The first part is easy. You must show that if A and B are anti-symmetric matrices and r is a number, A+ B and rA are also anti-symmetric. And that follows from the definitions of matrix addition and multiplication of a matrix by a number.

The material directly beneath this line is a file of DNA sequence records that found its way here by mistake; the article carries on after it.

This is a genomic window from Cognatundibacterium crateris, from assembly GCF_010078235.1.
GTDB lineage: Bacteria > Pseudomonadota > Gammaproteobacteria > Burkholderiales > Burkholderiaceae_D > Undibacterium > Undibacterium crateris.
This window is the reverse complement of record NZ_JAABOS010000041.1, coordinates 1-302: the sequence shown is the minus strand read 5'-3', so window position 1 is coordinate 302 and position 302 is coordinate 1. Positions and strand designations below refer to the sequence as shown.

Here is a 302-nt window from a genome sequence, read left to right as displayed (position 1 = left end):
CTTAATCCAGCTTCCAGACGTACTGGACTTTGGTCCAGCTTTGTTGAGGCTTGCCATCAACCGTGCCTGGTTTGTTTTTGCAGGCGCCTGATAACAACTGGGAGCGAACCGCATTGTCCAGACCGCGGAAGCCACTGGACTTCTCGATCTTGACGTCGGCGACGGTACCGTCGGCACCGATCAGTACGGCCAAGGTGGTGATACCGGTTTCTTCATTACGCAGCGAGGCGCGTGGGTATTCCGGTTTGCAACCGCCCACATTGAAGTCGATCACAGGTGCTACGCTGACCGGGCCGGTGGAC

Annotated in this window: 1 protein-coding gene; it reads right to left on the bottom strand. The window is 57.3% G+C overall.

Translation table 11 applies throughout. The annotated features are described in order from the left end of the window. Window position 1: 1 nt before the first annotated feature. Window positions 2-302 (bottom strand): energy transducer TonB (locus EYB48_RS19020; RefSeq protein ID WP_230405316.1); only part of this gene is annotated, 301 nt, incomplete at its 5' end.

As for the dimension, the space of all n by n matrices has dimension $\displaystyle n^2$ because you can choose any of the $\displaystyle n^2$ entries arbitrarily. For anti-symmetric matrices, you know that numbers on the diagonal must be 0. How many numbers are there on the diagonal? How many other numbers does that leave? And once you have chosen the numbers above the diagonal, the numbers below must be their negatives. How many numbers are there above the diagonal?